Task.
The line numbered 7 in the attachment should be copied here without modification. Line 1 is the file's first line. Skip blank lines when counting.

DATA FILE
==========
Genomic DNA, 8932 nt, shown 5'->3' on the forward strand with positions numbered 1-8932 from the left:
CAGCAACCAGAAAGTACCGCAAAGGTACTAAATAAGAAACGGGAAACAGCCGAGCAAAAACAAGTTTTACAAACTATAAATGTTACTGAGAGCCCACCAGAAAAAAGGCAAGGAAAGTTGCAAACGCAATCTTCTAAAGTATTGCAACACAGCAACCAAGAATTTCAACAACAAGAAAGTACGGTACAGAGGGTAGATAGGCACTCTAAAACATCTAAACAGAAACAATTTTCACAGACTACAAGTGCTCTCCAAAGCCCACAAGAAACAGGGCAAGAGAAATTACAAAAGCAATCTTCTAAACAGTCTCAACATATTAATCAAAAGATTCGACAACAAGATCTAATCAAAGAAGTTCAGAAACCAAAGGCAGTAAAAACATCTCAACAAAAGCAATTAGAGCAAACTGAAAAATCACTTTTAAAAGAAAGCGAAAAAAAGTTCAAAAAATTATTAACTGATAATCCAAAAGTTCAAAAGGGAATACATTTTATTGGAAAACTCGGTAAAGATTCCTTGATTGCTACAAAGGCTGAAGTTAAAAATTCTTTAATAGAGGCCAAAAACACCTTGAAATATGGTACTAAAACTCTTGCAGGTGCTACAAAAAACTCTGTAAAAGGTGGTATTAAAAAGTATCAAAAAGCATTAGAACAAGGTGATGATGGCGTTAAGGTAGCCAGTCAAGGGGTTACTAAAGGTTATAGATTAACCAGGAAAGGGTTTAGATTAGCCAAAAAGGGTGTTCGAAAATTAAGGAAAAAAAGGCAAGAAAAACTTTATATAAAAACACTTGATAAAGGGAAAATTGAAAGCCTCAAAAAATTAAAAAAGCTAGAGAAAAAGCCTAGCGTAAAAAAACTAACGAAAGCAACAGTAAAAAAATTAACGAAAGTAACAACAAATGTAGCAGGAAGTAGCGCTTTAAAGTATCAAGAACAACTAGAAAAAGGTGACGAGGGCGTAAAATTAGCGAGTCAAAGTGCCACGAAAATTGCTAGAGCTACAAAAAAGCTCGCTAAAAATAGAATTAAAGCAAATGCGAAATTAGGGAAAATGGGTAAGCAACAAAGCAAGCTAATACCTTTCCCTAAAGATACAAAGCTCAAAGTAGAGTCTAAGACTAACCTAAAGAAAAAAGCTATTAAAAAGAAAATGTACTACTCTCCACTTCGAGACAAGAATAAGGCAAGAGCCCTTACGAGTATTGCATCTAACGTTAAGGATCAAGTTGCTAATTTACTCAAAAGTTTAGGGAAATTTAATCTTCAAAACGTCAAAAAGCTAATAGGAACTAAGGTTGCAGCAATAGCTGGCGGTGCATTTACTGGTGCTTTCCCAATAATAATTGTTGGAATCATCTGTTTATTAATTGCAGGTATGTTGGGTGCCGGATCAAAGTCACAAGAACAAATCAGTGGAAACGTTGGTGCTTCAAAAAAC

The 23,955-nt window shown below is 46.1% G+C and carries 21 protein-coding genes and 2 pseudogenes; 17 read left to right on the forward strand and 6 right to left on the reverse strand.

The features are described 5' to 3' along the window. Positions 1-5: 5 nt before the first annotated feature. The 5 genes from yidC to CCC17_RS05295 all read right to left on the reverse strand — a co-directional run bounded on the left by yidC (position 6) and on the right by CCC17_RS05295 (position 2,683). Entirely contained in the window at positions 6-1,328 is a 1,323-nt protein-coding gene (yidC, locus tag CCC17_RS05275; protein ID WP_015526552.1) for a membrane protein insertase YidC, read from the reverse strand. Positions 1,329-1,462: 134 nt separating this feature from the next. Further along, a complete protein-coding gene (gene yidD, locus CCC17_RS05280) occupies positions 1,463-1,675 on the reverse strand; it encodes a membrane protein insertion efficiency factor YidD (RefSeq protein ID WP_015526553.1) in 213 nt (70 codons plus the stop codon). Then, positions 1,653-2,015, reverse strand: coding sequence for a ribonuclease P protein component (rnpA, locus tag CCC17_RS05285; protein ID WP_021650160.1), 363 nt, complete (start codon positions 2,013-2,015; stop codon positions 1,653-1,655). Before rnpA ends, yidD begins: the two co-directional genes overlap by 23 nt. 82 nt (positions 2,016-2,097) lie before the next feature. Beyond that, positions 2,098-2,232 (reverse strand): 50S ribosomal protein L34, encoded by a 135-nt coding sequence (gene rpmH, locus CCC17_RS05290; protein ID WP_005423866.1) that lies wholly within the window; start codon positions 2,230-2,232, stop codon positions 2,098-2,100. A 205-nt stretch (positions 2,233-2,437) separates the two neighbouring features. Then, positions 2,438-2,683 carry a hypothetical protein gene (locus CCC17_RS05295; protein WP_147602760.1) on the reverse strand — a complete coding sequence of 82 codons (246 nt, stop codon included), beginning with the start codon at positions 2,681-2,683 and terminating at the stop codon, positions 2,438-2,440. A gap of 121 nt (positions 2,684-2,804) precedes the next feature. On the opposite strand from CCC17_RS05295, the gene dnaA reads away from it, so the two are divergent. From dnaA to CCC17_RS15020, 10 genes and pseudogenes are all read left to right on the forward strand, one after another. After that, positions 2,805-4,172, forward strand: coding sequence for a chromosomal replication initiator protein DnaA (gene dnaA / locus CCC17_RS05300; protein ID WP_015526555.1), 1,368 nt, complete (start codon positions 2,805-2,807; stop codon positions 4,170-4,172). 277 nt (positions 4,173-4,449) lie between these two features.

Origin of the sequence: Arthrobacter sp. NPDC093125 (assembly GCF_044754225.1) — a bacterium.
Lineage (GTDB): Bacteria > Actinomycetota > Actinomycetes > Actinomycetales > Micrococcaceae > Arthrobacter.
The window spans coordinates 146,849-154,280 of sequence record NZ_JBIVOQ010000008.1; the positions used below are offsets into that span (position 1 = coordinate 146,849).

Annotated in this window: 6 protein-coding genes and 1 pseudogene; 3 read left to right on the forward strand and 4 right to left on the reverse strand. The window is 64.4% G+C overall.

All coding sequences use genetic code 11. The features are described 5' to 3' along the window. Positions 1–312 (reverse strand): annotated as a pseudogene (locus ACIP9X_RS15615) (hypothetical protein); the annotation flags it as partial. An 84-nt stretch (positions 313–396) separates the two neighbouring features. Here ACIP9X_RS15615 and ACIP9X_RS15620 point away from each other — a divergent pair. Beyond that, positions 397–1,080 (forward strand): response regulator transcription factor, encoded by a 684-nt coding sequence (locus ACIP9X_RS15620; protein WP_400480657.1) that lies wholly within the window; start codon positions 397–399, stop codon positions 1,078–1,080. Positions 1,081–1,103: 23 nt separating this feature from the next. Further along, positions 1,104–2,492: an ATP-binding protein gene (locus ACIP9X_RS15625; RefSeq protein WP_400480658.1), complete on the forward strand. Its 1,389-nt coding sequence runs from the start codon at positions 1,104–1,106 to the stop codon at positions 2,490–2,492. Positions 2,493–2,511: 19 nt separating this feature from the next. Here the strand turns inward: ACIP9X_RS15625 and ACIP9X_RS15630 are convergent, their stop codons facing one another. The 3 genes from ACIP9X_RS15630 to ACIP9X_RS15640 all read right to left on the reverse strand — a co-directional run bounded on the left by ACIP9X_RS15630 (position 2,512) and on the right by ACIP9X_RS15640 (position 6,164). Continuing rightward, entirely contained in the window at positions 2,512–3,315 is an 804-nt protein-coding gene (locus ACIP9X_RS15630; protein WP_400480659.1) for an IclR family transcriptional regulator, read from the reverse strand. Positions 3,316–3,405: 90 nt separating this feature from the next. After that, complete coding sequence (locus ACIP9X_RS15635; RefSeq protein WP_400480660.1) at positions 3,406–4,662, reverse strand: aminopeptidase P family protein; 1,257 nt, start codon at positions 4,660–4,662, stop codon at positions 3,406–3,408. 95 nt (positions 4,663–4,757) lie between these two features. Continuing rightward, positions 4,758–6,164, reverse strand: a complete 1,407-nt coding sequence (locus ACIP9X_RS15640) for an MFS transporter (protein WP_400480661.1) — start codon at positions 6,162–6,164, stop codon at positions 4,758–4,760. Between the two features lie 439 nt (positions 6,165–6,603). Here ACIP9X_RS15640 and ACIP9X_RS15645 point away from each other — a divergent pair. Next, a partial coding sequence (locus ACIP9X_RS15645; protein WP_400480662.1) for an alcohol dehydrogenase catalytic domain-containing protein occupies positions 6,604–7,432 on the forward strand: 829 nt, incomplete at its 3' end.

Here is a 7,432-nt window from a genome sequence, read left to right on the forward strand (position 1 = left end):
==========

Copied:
The window spans coordinates 146,849-154,280 of sequence record NZ_JBIVOQ010000008.1; the positions used below are offsets into that span (position 1 = coordinate 146,849).